Why your Wi-Fi sucks

There’s an entertaining and illuminating post over at Ars Technica that gets into the nitty-gritty of exactly why wi-fi connections are so slow and generally… crappy.

I manage wi-fi networks in my own home and for clients. But I barely use them myself, and then only for my mobile devices, and only for basic functions. I’ve long since given up on the idea of using wi-fi for the bulk of my networking needs. All of my personal and professional experience has shown that wi-fi is only useful in terms of convenience.

The Ars Technica writer who penned the post, Jim Salter, apparently feels the same way. But he goes a lot further, with clear explanations for the problems you deal with when using wi-fi. And he has some good advice: don’t use wi-fi unless you have to; the more you use it, the worse it performs.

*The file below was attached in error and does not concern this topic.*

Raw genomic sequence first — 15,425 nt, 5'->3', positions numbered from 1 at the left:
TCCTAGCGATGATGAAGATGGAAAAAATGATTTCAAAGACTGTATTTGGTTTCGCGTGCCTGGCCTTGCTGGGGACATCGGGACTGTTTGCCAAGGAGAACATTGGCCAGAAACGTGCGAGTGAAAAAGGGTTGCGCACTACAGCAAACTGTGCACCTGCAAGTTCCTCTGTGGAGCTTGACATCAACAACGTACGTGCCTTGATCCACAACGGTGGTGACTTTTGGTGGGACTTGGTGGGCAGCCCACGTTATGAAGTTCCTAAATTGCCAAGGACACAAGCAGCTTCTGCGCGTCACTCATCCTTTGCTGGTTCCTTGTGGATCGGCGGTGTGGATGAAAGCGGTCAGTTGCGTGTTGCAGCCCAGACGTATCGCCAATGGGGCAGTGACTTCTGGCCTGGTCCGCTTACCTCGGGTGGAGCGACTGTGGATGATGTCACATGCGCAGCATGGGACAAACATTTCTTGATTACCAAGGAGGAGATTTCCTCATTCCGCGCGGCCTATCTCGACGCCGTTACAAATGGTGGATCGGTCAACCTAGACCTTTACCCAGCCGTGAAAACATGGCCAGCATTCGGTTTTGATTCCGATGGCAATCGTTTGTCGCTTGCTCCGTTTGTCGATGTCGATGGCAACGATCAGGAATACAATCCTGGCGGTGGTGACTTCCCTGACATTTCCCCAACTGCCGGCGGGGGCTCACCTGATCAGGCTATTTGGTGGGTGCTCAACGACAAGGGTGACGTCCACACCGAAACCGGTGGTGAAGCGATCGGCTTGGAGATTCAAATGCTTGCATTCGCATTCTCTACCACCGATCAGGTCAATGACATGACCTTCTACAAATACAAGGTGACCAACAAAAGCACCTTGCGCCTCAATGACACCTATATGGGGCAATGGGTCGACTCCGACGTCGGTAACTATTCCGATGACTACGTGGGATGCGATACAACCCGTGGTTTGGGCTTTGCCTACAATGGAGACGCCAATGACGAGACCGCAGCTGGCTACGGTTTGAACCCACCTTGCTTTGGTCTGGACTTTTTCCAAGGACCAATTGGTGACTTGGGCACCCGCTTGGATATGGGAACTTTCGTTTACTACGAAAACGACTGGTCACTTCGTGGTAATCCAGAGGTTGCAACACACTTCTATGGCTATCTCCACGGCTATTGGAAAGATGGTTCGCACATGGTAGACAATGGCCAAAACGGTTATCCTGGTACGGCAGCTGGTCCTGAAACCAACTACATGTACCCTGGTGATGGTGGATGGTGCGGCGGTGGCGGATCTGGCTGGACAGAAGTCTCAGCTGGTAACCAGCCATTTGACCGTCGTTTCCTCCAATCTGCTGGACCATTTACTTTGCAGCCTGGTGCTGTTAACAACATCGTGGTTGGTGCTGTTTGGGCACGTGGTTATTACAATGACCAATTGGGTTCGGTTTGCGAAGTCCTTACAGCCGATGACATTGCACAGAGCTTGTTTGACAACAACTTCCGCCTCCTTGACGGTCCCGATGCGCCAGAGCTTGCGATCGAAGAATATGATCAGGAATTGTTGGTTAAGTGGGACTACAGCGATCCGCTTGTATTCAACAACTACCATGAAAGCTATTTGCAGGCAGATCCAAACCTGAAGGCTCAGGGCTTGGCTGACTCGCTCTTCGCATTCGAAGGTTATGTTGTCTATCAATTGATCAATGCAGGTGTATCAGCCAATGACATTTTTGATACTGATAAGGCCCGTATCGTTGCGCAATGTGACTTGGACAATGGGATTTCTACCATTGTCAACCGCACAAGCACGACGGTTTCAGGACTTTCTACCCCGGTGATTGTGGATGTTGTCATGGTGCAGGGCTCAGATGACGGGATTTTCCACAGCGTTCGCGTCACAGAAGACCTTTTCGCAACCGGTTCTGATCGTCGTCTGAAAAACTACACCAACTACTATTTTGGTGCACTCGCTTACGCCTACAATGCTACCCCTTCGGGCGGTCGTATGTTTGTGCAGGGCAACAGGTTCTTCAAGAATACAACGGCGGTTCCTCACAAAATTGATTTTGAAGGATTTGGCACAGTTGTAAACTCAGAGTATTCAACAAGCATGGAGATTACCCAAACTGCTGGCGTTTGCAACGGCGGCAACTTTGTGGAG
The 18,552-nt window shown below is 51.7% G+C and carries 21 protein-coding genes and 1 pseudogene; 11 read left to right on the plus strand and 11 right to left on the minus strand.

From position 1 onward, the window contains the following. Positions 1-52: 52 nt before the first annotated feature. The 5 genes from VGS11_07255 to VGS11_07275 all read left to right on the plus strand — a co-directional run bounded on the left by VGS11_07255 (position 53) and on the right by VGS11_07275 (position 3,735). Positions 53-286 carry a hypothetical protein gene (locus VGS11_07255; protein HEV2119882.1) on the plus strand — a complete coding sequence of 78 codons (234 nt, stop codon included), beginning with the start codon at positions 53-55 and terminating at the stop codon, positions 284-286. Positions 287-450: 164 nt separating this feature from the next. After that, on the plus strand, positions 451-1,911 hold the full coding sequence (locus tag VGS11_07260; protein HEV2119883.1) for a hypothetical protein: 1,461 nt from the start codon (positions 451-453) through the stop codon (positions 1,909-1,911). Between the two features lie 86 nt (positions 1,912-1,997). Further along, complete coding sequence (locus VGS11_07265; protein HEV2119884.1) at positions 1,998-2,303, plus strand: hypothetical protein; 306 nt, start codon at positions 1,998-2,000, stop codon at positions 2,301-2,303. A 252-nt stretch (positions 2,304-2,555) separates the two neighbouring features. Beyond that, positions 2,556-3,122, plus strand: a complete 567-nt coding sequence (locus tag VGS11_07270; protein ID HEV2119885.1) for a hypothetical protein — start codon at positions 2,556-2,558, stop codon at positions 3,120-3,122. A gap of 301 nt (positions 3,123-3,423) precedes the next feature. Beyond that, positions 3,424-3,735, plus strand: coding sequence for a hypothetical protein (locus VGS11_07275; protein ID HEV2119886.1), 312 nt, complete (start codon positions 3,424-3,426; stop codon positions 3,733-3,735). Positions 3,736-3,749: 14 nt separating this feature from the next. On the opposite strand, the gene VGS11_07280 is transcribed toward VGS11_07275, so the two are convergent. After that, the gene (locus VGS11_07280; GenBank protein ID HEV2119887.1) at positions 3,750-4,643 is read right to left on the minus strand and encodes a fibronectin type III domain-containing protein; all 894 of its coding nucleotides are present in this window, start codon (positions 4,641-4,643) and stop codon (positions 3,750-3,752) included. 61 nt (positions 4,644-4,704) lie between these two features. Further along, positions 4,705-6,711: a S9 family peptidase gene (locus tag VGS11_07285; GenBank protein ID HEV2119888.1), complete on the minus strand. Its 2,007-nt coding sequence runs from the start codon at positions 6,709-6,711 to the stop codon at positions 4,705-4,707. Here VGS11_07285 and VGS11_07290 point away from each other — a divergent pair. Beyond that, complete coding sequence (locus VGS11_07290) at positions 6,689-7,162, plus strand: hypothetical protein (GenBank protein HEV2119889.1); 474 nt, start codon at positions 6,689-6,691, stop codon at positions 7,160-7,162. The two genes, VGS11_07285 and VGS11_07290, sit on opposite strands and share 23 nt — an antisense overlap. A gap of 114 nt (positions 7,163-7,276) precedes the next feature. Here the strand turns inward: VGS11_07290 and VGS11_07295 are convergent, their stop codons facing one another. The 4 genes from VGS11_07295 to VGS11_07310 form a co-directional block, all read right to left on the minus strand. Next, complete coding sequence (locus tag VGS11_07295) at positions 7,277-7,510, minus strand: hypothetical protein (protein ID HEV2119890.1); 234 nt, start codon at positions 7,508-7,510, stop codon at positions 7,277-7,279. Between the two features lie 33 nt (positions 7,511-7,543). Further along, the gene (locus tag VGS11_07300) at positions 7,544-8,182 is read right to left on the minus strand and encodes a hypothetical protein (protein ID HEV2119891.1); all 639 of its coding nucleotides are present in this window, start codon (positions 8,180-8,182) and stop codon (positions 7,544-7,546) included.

About jrivett

Jeff Rivett has worked with and written about computers since the early 1980s. His first computer was an Apple II+, built by his father and heavily customized. Jeff's writing appeared in Computist Magazine in the 1980s, and he created and sold a game utility (Ultimaker 2, reviewed in the December 1983 Washington Apple Pi Journal) to international markets during the same period. Proceeds from writing, software sales, and contract programming gigs paid his way through university, earning him a Bachelor of Science (Computer Science) degree at UWO. Jeff went on to work as a programmer, sysadmin, and manager in various industries. There's more on the About page, and on the Jeff Rivett Consulting site.

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